Why you need a DSLR camera lens filters ? Because, they are basically plug and play Photoshop for your day to day photography. Yes, I said it right you can actually change how your picture will look way before you go into Photoshop or any other tool to edit your photo and bring it up a notch.
Majority of you know that many people apply filters to their lenses just to protect your lenses from scratch and dusts but nowadays these filters can really up your photography game, without you having to buy those expensive lenses for every scenario and burn big holes in your pockets. I will be honest with you the pictures will not be as good as the original lenses but you will be able to perform your job well with these filters and some experience.
In this post I will be covering following filters with you :
A) UV DSLR Camera lens filters:
The filter blocks UV light and removes the blue cast from images taken in very bright sunny conditions.
Having said that, I have seen some evidence that for certain lenses a UV filter can reduce the purple fringing caused by longitudinal chromatic aberration. The purple fringing of longitudinal chromatic aberration only occurs in particular circumstances and is not to be confused with the much more common colored fringing caused by lateral chromatic aberration (most noticeable in the corners of the frame).
Another argument is that these filter do help you to reduce scratches and dust from settling on your main lens without effecting the quality of the image you take. Do the math yourself if you accidentally drop your camera with the filter on the lens then you can easily replace the filter if it gets broken without burning a hole in your pocket. same goes for scratches the filters can easily be replaced but lenses are really hard to replace specially the expensive ones. So another perk of using the filters on the lens all the time.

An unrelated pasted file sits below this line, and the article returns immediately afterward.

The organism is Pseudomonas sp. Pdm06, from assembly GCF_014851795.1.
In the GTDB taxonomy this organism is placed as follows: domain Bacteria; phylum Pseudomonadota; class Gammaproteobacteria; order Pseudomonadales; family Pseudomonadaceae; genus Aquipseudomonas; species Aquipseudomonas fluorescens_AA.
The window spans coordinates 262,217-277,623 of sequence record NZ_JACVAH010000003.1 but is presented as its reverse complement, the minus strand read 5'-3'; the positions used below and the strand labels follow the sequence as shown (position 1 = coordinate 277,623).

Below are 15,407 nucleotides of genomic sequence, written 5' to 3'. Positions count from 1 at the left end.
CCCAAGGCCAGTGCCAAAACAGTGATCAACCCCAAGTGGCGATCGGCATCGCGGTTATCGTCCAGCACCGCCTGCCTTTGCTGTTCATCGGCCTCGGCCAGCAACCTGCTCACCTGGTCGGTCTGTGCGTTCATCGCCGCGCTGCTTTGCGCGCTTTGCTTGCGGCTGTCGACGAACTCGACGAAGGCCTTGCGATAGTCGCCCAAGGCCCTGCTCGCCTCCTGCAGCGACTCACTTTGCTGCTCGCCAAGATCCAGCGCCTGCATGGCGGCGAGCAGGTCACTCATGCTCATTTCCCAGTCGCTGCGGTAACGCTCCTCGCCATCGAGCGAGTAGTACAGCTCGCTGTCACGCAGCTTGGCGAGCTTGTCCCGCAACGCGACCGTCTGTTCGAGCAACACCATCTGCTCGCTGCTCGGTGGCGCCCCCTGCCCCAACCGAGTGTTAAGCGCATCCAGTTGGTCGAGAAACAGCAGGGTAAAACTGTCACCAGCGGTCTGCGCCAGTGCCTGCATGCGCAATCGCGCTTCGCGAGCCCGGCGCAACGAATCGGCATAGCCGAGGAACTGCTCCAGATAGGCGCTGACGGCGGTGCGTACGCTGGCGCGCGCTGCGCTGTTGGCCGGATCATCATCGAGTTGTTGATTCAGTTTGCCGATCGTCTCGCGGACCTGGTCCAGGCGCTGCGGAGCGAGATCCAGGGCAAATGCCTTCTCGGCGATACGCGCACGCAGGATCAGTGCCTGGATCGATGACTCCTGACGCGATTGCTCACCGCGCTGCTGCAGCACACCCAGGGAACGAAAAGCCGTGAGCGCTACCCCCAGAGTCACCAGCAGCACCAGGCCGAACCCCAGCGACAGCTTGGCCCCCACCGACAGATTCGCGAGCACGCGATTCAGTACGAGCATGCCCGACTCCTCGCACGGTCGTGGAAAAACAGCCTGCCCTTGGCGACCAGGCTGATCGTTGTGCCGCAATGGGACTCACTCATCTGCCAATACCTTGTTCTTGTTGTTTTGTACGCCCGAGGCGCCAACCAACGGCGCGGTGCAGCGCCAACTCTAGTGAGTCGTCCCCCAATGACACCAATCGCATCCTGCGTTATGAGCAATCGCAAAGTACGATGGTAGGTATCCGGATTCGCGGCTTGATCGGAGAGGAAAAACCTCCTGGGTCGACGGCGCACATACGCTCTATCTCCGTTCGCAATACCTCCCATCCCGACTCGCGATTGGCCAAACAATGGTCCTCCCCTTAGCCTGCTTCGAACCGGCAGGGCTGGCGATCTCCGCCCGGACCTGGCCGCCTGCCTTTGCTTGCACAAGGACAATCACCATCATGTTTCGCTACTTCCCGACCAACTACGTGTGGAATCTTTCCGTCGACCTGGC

B) Macro DSLR camera lens filters :
These filters really come in handy when you want to indulge in macro photography or you can say detailed close up shots of the subjects.
Macro filters typically come in packs of 4. Each filter has a different magnification level. The 4 in my pack are +1, +2, +4 and +10…the higher the number the more magnification the filter creates. I love that they came in a portable case that keeps them padded and protected.
The numbers are nothing but the amount of magnification they offer when screwed on your regular lens so you can imitate Macro Lens Photography. The best part in you can combine them to get more better results by screwing them on top of one another, Like if you want a +3 magnification you can screw +1 and +2 on top of each other and have a +3 magnification.
I have an EF 18-55mm zoom lens of 58mm thread size(you can see your lens thread size on top of your lens illustrative image shown)
and I tried these filters one by one and then all together on a bowl of almonds and got the following results Though they were not as good as you will achieve with an original Macro lens but the did a good job on a budget, and also you have to be standing really close to your subject like almost touching the lens on the subject to achieve the desired results.(Pro Tip: I recommend shooting with manual focus as with the filters attached it is sometimes tough for the camera systems to perform auto focus)
1) With +1 Macro lens filter attached ( Manual Focus)
This is the result I achieved with +1 macro lens filter and I was pretty impressed as they were really cheap buy. But with these filters you will have to figure out everything manually you have to go back and forth and adjust your focal length till you achieve your desired result.
2) With +2 Macro lens filter attached ( Manual Focus)
This is what I achieved with +2 Macro filter on the Lens, Again same way of work, Back and Forth movement close to the subject with manual focus to achieve best results.
3) With +4 Macro lens filter attached ( Manual Focus)